C. D. Heriot – Nobody At Home: Frank and Maurice have drifted out of each others lives since Oxford, and now the former, learning his old pal has fallen on hard times, is keen to put the friendship back on course. Maurice has tried to make a go of it as a poet, but as soon as he arrives at the decrepit old schoolhouse that serves as his home, Frank realises it’s gone very badly for him. At first, Frank is angry that he may have made a wasted journey as no-one replies to his knocks at the door. But when he takes a look through the letterbox ….

Henry Spicer – The Bird Woman: A young lady answers an advertisement for a position as carer to “an invalid, infirm or lunatic person” at a dingy-looking house which has the reputation of being haunted. “Having little fear of anything human and none at all of apparitions” she’s confident that she’ll be able to cope with her charge – until she actually claps eyes on the owl-like travesty she’s expected to look after.

Sydney Horler – The Vampire: Two Roman Catholic priests discuss the case of a man of whom everyone seemed to have an “instinctive horror”. When a terrible murder is committed, leaving the victim minus most of her throat, the shunned individual confesses to Father ——, who, of course, he is powerless to pass on the information to the police. Sometimes published as The Believer

Richard Hughes – The Ghost: Told from the perspective of Millie, who’s just had her head bashed in by cheating husband Johnny. Having spent her life terrified of ghosts, now she’s evidently one herself Millie intends to haunt the murderer, especially as he doesn’t seem the least perturbed about what he’s done.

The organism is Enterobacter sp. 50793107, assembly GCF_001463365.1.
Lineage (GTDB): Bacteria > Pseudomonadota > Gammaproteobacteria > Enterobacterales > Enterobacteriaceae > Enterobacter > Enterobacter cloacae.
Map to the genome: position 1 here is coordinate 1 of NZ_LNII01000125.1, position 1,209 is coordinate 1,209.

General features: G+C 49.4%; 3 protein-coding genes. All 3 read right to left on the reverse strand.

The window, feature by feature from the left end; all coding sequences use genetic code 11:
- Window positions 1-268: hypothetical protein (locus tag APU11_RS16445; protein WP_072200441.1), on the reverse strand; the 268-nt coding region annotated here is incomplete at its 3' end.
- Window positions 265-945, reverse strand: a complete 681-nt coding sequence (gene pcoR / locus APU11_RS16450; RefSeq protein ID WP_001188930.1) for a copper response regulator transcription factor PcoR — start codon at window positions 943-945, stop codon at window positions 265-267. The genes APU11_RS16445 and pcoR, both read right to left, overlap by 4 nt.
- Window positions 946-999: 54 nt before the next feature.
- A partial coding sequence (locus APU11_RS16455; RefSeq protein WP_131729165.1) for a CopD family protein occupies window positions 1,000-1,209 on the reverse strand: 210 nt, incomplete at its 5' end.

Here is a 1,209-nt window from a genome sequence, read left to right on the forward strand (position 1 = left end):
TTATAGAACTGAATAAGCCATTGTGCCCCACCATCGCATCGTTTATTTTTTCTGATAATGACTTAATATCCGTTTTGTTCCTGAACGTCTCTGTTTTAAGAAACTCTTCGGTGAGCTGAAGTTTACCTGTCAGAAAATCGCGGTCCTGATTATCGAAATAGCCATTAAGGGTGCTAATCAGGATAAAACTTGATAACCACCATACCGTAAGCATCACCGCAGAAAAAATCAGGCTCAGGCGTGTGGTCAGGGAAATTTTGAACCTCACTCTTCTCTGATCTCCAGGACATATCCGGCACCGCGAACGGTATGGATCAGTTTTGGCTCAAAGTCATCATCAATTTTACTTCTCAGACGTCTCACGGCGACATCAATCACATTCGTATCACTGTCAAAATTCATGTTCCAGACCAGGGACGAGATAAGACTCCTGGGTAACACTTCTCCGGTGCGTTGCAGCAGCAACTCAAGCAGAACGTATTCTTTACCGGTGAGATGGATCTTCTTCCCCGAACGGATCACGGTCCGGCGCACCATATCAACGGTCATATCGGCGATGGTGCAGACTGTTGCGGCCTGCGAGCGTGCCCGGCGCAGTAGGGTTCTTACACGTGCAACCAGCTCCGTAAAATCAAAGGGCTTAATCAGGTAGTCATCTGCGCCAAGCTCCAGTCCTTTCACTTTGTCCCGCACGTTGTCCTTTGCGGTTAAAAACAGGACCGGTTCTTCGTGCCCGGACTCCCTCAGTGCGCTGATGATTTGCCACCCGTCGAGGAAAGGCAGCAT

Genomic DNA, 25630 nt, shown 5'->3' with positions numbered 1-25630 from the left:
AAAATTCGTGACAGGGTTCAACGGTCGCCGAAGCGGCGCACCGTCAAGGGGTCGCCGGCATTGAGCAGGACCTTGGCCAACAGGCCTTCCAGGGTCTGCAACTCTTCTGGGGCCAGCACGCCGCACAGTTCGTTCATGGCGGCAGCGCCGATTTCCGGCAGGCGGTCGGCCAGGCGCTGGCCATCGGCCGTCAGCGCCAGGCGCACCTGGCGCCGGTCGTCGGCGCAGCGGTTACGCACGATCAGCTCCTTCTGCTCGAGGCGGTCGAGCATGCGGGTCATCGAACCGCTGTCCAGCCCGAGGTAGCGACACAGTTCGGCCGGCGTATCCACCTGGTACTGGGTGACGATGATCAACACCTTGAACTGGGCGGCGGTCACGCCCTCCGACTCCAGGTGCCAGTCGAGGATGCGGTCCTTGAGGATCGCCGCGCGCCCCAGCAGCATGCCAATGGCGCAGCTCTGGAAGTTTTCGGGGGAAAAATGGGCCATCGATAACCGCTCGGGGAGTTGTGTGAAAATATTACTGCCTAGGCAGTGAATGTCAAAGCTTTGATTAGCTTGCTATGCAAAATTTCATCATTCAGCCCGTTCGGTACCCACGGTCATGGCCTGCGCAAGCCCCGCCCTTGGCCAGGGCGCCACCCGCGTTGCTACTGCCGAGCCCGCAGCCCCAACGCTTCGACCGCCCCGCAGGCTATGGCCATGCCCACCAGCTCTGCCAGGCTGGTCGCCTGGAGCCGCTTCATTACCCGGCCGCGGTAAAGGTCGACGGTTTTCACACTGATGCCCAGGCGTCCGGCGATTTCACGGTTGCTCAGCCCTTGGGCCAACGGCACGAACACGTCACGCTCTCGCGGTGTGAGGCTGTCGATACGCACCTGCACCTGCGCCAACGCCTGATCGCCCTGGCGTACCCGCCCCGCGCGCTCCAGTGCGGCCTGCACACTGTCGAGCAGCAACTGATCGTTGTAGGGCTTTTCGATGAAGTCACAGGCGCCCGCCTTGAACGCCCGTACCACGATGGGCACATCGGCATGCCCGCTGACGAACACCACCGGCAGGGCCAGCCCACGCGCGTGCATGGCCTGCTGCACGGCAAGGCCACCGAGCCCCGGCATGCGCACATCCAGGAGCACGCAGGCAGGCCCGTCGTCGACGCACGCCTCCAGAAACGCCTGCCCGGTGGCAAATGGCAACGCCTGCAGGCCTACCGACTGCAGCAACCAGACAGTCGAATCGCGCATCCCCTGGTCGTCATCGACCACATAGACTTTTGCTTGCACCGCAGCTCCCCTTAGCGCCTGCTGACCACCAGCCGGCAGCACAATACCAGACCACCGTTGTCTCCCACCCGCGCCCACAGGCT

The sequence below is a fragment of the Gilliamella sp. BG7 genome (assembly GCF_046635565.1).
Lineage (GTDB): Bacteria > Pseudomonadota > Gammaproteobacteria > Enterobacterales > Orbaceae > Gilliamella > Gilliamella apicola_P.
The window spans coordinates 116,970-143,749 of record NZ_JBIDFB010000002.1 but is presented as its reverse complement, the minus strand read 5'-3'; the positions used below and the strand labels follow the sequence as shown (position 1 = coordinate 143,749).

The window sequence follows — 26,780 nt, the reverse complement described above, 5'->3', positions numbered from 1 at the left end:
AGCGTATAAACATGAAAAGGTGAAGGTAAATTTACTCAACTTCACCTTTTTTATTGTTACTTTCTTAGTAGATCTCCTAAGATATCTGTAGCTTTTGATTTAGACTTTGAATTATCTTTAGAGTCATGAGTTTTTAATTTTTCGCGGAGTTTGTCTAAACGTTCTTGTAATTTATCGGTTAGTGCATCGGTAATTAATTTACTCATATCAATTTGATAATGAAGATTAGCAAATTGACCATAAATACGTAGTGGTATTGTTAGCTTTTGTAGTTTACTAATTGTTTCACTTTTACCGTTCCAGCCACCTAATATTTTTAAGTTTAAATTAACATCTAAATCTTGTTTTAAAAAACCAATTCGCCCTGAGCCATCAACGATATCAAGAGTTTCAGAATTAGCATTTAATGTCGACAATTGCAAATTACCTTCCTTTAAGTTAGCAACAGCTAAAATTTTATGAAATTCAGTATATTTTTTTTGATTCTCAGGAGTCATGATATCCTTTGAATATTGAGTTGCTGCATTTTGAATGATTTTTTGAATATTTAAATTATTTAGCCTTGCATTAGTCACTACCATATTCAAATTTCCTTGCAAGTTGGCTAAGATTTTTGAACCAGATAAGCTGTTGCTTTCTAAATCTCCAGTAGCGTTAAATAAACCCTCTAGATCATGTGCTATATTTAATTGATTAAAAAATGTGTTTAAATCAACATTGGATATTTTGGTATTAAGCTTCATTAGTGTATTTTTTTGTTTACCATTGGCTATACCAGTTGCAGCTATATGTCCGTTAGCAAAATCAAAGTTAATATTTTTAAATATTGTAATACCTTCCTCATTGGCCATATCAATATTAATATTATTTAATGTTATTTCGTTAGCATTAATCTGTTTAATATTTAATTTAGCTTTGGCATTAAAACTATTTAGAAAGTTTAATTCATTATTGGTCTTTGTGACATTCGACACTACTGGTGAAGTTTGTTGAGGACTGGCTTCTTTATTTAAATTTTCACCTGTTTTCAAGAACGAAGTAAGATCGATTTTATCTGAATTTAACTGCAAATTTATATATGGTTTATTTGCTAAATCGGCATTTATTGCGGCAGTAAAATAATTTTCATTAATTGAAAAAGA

H. R. Wakefield – Blind Man’s Buff: Aylesbury, Herts. Mr. Cort learns why none of the locals will approach Lorn Manor after nightfall. In pitch darkness, He loses himself within a few feet of the front door and is pursued about the old house by unseen entities.

W. W. Jacobs – The Interruption: With his wife dead at last Spencer Goddard can get his hands on all of her lovely money! How happy he is! For all of twenty seconds. Hannah, his cook, wastes no time in letting on that she knows more about her late mistress’s “illness” – and his part in it – than he’d prefer and neither is she slow in turning the situation to her advantage. Should she die suddenly – like poor Mrs. Goddard for example – she’s left a letter with her sister , the contents of which he should regret being made known to the police. Now he must think of a way to save his neck and see hers stretched he opts for a high risk solution …

Anonymous – The Dead Man Of Varley Grange: Westernshire. When young Henderson takes over the Grange, he unwisely invites eight friends to spend the Christmas holiday with him. Prior to his arrival the property had remained vacant for years due to the dreadful family curse as it is reputed that, some centuries ago, Captain Varley murdered his sister after she fled the Convent and ran off with her lover. Now their phantoms stalk the Grange and if you’re unfortunate enough to see the dead nun’s face you die within the year!

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A Century Of Ghost Stories

Posted by demonik on October 20, 2009

Anon [Dorothy M. Thomlinson?] (ed.) – A Century Of Ghost Stories (Hutchinson, 1935)

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Many thanks to Richard Humphreys who kindly provided this enchanting dust-jacket scan.

J. Sheridan Le Fanu – The Familiar